Chemicals, Uncategorized

Gas Detection: Hydrogen Sulfide Hazards and Releases

Hydrogen sulfide, or sour gas, is a flammable, colorless gas that is toxic at extremely low concentrations. It is heavier than air, and may accumulate in low-lying areas. It smells like “rotten eggs” at low concentrations and causes workers to quickly lose their sense of smell.

Hydrogen sulfide, or sour gas, is a flammable, colorless gas that is toxic at extremely low concentrations. It is heavier than air, and may accumulate in low-lying areas. It smells like “rotten eggs” at low concentrations and causes workers to quickly lose their sense of smell.

Many areas where the gas is found have been identified, but pockets of the gas can occur anywhere.

Iron sulfide is a byproduct of many oil and gas production operations and may spontaneously combust with air.

Flaring operations associated with hydrogen sulfide production will generate sulfur dioxide, another toxic gas.

Active monitoring for hydrogen sulfide gas and good planning and training programs for workers are the best ways to prevent injury and death. All personnel working in an area where concentrations of hydrogen sulfide may exceed the permissible exposure limit (PEL) (20 ppm for general industry and 10 ppm for construction) should be provided with training before beginning work assignments.

Releases

If a release of hydrogen sulfide in excess of the PEL is detected, OSHA recommends the following actions.

Implement a hydrogen sulfide contingency plan including, but not limited to:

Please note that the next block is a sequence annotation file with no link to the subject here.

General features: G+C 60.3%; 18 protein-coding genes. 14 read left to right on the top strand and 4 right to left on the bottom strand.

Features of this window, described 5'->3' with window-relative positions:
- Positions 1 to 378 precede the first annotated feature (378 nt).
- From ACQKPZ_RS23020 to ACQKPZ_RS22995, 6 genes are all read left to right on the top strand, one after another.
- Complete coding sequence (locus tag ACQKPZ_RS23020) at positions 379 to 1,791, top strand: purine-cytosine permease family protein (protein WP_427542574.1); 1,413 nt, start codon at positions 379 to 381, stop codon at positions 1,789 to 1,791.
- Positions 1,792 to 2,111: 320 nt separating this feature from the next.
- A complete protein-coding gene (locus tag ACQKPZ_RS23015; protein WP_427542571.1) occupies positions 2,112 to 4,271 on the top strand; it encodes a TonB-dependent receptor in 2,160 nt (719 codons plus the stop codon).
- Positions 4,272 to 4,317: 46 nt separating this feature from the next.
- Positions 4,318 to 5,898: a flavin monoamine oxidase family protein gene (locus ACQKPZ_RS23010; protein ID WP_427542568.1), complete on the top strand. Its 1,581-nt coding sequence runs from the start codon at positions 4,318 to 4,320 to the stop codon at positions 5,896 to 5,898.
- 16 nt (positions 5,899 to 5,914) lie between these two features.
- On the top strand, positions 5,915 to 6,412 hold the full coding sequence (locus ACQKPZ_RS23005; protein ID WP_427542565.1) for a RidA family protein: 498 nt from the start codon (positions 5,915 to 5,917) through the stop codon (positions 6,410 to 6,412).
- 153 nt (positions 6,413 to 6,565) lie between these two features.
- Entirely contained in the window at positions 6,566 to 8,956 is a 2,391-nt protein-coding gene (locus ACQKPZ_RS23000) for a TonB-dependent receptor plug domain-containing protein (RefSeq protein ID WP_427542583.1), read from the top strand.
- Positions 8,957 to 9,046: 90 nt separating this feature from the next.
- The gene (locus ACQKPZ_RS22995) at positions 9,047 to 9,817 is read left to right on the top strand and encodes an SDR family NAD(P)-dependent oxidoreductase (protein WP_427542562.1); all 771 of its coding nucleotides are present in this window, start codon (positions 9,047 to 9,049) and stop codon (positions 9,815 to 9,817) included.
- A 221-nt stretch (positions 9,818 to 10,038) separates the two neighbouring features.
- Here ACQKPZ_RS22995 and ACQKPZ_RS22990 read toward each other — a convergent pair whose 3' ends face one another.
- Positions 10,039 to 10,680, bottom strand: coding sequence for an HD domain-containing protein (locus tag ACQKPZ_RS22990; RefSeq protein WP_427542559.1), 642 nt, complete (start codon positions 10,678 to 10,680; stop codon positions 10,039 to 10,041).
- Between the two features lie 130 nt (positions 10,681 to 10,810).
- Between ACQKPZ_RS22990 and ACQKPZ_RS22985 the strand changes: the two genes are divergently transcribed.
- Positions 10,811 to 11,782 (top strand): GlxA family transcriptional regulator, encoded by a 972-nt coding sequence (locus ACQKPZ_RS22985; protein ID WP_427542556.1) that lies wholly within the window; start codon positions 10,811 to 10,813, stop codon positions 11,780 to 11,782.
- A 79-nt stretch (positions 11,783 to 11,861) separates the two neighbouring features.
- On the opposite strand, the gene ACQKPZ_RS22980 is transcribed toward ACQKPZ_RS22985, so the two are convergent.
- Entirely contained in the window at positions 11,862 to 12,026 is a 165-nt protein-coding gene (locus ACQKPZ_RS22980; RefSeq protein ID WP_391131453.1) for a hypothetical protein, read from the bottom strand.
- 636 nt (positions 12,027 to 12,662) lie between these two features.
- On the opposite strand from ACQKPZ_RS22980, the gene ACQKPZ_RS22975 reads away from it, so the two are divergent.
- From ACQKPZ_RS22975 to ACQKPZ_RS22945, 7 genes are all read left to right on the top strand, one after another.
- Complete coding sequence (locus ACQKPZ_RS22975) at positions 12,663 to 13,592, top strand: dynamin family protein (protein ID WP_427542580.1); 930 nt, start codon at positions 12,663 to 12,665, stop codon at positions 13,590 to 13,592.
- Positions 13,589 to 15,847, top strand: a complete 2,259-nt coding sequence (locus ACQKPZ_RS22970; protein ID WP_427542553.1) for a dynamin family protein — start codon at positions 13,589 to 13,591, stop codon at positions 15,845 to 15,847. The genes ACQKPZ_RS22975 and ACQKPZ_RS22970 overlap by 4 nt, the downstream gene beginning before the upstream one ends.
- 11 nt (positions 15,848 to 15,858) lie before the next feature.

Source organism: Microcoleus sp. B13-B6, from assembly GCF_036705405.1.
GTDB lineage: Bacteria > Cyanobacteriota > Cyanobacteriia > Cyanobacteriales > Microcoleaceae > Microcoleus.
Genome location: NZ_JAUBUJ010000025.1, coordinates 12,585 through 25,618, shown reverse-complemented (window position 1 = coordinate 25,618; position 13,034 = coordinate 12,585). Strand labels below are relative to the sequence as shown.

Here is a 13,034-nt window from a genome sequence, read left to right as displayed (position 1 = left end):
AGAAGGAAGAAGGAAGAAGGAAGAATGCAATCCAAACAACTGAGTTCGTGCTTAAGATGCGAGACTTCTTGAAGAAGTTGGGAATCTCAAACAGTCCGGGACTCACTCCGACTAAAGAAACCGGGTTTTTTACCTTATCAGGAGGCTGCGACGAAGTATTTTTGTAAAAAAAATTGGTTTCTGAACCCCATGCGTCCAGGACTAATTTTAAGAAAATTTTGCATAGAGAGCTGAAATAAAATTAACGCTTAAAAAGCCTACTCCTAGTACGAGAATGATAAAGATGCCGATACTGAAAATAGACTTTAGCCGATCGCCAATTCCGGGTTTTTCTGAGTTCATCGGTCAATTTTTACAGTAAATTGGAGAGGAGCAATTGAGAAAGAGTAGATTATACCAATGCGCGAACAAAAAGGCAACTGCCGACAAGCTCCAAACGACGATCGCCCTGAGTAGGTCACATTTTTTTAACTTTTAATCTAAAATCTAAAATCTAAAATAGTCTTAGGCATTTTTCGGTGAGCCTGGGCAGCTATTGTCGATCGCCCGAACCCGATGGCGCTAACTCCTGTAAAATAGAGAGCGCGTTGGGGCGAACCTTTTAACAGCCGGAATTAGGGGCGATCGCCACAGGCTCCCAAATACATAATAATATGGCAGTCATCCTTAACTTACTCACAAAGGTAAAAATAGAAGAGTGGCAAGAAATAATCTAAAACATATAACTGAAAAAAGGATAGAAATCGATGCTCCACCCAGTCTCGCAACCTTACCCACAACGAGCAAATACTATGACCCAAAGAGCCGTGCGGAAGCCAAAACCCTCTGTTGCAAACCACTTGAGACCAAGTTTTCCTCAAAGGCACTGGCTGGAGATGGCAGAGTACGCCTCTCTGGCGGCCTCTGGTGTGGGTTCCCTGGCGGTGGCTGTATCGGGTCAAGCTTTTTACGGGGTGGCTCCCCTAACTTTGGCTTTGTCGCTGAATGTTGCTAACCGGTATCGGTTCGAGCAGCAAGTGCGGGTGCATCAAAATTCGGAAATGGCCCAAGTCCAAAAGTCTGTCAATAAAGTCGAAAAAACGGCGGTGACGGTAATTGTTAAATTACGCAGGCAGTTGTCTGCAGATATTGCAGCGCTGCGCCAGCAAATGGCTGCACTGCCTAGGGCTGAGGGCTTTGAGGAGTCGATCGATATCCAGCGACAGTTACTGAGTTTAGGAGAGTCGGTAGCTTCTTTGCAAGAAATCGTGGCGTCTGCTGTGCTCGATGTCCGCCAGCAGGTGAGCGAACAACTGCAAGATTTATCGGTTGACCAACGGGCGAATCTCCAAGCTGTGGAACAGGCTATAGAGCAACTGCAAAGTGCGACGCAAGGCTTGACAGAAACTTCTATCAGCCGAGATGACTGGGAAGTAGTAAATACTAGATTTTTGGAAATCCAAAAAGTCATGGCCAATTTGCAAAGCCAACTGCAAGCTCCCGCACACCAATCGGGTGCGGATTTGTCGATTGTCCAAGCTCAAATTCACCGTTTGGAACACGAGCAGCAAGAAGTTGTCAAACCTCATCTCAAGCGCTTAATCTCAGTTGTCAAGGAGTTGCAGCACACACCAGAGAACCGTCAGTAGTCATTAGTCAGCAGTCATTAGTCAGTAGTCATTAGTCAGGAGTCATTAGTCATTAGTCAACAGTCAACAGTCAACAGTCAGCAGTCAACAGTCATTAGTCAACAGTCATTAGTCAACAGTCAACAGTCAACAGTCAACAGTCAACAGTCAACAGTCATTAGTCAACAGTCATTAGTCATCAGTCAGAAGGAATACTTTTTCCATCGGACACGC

• Appropriate instruction in the use of hydrogen sulfide safety equipment to all personnel present at all hydrogen sulfide hazard areas.
  • Gas detection where hydrogen sulfide may exist.
  • Appropriate respiratory protection for normal and emergency use [29 CFR 1910.134].
  • For emergency response information, see Hazardous Waste and Emergency Response (HAZWOPER) standard, [29 CFR 1910.120].

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Comprehensive training should be provided for workers in hydrogen sulfide operations. Example topics include:

  • Identification of the characteristics, sources, and hazards of hydrogen sulfide.
  • Proper use of the hydrogen sulfide detection methods used on the site.
  • Recognition of, and proper response to, hydrogen sulfide warnings at the workplace.
  • Proper rescue techniques and first-aid procedures to be used in a hydrogen sulfide exposure by personnel trained to recognize symptoms of exposure.
  • Proper use and maintenance of personal protective equipment. Demonstrated proficiency in using PPE should be required.
  • Worker awareness and understanding of workplace practices and maintenance procedures to protect personnel from exposure to hydrogen sulfide.
  • Wind direction awareness and routes of egress.
  • Confined space and enclosed facility entry procedures.
  • Locations and use of safety equipment.
  • Locations of safe briefing areas.
  • Use and operation of hydrogen sulfide monitoring systems.
  • Emergency response procedures, corrective action, and shutdown procedures.
  • Effects of hydrogen sulfide on the components of the hydrogen sulfide handling system.
  • The importance of drilling fluid treating plans prior to encountering hydrogen sulfide.

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